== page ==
How To Find a Research Lab
TRACY TRAN Whether or not your career goals include going to graduate or medical school, being involved in research can help students grow academically, gain professional experience, and make contributions to the intellectual community.
The University of Texas at Austin is considered a leading research campus with sponsored research expenditures exceeding $500 million dollars during the 2013-2014 school year. The university manages several off-site research facilities, including the J.J. Pickle Research Campus, and accommodates a total seventeen libraries and museums on campus. Active research occurs throughout these establishments in areas like science, art, history, engineering, business, and computer science.
Opportunities for students to engage in research are widespread and abundant throughout campus—so why aren’t more students involved?
Several resources are available for students to help find research opportunities on campus like the College of Natural Sciences website cns.utexas.edu, EUREKA, a search engine of undergraduate research available on campus, SURGE, a student organization that organizes panels and speakers to promote student involvement in research, and information sessions hosted by the Office of Undergraduate Research. Programs such as the Freshman Research Initiative (FRI) and Summer Research Scholars have also been implemented to boost student involvement in on-campus research.
Although these resources and initiatives have had a positive impact on helping students procure research positions, most students find success by directly emailing or talking to professors. This process can be intimidating and can deter students from becoming involved sooner.
As a lab manager for the Children’s Research Lab and a research assistant (RA) at the Biomedical Imaging Analysis Lab, I have had experience recruiting RAs for my lab and understanding what professors look for when filling positions in their lab. Here is a short list of advice I would give to students searching for research experience.
1. Find an area of research that truly interests you.
This sounds obvious, but I have seen students limit themselves to looking for research that specifically relates to their major or goal profession. I think it’s refreshing when students explore areas outside their major. Medical and graduate schools are no longer looking for the typical biology students; they are looking for students that have multidisciplinary skills and interests. Becoming involved in research is a commitment to 8+ hours to that lab and professors; you might as well find something that interests you.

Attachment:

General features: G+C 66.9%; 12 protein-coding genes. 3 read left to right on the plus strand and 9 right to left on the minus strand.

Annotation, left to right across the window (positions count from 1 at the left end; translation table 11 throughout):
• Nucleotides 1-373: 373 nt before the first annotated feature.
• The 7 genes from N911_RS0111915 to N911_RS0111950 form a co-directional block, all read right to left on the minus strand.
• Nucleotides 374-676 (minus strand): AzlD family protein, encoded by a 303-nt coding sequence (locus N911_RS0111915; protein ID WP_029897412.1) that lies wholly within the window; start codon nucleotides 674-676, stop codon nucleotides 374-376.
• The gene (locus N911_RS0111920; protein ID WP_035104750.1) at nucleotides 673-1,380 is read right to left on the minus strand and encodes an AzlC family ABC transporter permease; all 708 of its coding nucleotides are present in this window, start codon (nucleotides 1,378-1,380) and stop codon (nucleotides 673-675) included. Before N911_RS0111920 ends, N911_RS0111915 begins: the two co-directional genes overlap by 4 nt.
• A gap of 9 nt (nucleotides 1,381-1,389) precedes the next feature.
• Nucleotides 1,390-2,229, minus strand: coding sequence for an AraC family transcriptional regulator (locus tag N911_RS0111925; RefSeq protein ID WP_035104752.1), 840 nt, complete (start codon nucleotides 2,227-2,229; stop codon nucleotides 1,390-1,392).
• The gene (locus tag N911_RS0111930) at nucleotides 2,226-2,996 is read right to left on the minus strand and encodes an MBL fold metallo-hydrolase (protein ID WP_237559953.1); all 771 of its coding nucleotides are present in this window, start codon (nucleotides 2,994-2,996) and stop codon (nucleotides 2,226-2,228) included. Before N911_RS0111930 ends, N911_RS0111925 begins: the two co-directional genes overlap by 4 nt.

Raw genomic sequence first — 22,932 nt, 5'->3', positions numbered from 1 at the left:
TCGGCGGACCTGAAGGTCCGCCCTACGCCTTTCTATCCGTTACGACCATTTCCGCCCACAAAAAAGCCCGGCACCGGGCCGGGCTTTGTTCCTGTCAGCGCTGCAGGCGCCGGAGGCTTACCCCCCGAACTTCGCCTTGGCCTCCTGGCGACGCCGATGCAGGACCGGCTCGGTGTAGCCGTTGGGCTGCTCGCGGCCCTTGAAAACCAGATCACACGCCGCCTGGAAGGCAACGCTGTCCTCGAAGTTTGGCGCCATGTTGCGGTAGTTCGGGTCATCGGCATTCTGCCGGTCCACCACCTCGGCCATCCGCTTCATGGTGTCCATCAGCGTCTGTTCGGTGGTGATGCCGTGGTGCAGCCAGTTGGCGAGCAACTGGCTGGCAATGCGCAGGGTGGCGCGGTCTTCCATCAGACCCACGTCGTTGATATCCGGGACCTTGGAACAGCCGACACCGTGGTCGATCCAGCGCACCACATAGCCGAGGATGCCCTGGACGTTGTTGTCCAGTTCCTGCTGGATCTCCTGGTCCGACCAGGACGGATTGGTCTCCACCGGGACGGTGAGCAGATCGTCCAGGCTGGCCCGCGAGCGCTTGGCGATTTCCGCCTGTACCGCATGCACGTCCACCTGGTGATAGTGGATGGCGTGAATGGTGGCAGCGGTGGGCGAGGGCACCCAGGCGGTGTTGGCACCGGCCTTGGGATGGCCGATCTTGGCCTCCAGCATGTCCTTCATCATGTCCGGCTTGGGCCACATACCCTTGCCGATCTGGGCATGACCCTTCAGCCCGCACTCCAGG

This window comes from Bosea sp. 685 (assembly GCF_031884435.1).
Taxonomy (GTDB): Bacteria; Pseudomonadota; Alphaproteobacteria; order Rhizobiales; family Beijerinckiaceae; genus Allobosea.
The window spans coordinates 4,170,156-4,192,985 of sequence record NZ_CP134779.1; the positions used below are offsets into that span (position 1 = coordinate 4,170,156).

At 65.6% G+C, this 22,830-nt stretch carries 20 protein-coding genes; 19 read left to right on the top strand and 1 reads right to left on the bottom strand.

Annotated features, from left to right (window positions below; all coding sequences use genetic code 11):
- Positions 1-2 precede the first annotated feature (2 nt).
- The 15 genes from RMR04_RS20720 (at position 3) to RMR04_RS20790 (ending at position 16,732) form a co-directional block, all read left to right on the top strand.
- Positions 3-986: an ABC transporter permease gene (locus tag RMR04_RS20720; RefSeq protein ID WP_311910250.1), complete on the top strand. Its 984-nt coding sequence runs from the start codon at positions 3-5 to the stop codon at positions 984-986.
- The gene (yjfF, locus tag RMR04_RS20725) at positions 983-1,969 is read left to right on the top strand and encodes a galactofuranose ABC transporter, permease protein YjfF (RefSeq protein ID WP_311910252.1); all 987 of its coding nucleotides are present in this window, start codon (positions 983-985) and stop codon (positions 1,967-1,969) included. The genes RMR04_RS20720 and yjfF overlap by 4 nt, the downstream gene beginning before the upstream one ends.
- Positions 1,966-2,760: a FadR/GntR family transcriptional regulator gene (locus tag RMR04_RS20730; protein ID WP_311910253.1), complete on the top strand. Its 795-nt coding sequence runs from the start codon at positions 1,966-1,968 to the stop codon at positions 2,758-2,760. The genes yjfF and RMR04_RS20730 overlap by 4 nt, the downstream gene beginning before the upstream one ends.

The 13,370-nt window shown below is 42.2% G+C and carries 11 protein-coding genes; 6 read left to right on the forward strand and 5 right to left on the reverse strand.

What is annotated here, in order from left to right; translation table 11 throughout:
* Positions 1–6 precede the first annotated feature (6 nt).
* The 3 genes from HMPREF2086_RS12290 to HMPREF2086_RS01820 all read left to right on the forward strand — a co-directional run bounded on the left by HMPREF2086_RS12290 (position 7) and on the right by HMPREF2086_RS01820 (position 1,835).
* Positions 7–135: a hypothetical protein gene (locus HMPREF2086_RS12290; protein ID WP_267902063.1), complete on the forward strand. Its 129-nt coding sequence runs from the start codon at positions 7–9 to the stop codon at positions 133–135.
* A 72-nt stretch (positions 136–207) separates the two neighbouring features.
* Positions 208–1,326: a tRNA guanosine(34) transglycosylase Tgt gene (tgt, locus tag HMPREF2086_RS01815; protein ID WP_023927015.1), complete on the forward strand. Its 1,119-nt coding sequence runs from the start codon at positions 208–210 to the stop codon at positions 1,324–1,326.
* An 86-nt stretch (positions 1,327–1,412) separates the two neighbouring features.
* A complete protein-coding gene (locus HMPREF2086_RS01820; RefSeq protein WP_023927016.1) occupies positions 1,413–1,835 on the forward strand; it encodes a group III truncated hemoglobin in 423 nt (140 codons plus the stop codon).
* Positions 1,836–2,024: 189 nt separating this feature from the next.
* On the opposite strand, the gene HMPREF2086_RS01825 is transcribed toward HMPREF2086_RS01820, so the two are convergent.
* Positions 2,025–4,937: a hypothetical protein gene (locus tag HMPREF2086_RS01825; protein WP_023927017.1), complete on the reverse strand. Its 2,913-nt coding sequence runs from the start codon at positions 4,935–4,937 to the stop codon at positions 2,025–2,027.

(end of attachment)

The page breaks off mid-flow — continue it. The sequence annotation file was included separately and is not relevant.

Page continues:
2. Find a professor.
After narrowing down your interests and deciding on an area of research, you should find a professor with similar research interests. I suggest either using EUREKA or looking at professor websites by departments. Most professors will have a website with information on their research if applicable. Some websites will also have application information for interested undergraduates. If you’re in that professor’s course, you might think about approaching them after class instead of e-mailing or applying online.
3. Do research on the professor and their lab.
Whether there is a specific application process for that professor’s lab, you should do research about their interests before emailing them or speaking to them in person. My advice would be to look on their website or use UT Google Scholar to find their publications. If there is a statement of interest, cover letter, or interview process involved, professors will be very impressed that you have already taken the time to read their articles. It will also show your dedication, level of commitment, and interest in joining.
4. Include specific objectives in your e-mail.
Things to include in your email or conversation with the professor: short introduction (name, major), why you’re interested in their research with reference to their publications, previous research experience, your availability (hours/week), and a general inquiry on whether they have positions available. If you decide on having a personal conversation with your professor, I suggest sending a follow-up email with your resume or CV. If not, I would attach those documents onto your original email.
5. Be respectful and professional.
Focus on applying to one lab at a time. If a professor says no, that is when you should move on and apply to another lab. Professors are extremely busy and you should respect the amount of time they might spend looking at your application. This also means you should have patience when waiting on email replies. My golden rule is to wait approximately five days before sending a follow-up email. Proofread all emails you send and be on time for all meetings.
Professors are constantly looking for committed students to join their labs. However, taking on a student is an investment. They are investing their time teaching you, helping you develop new skills, and learning new techniques for preparation that will help you make worthwhile contributions to their lab. Every student is capable of becoming a valuable asset to a research lab, you just have to put in the dedication and work as well.
I wish you all luck and hope you are able to become involved in research (if that’s something you’re striving towards). If you need any personal advice for specific situations, I suggest submitting them to Ask Cat!